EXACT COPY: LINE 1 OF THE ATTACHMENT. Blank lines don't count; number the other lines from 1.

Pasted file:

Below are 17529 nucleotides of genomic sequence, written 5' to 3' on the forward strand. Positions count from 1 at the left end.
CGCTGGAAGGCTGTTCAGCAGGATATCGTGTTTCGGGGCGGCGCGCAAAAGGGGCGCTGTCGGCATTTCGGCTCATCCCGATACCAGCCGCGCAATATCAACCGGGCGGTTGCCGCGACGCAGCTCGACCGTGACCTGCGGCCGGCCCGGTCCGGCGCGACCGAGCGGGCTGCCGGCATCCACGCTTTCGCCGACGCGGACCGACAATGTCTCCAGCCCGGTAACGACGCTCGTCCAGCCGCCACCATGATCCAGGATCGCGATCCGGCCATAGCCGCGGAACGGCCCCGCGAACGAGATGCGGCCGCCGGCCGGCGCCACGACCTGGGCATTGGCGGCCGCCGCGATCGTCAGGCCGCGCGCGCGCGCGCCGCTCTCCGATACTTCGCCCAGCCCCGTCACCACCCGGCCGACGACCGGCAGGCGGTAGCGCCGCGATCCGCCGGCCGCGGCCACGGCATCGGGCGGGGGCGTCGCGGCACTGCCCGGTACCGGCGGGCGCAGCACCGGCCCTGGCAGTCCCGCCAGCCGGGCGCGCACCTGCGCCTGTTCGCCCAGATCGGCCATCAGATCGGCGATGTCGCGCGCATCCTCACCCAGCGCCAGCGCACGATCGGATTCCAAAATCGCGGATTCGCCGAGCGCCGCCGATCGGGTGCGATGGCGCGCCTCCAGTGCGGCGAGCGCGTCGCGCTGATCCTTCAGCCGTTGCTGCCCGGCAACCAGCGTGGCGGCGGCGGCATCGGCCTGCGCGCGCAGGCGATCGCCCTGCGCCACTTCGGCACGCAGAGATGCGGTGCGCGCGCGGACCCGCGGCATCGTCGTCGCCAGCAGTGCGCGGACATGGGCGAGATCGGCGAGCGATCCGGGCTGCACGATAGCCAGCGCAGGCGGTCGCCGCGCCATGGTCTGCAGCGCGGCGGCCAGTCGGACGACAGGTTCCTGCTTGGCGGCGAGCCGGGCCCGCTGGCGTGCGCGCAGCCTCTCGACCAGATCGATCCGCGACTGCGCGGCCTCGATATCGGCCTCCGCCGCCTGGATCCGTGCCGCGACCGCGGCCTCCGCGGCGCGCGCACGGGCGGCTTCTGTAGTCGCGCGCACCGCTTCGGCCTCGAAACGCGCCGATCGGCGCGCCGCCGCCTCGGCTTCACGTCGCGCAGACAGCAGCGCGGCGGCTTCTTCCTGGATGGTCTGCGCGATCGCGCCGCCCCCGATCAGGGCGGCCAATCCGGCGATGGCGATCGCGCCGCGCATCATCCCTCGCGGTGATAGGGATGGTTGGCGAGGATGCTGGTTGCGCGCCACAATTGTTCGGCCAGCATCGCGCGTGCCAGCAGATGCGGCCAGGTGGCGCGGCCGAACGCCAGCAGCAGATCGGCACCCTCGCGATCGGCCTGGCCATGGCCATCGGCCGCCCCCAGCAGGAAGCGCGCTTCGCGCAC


Below are 17529 nucleotides of genomic sequence, written 5' to 3' on the forward strand. Positions count from 1 at the left end.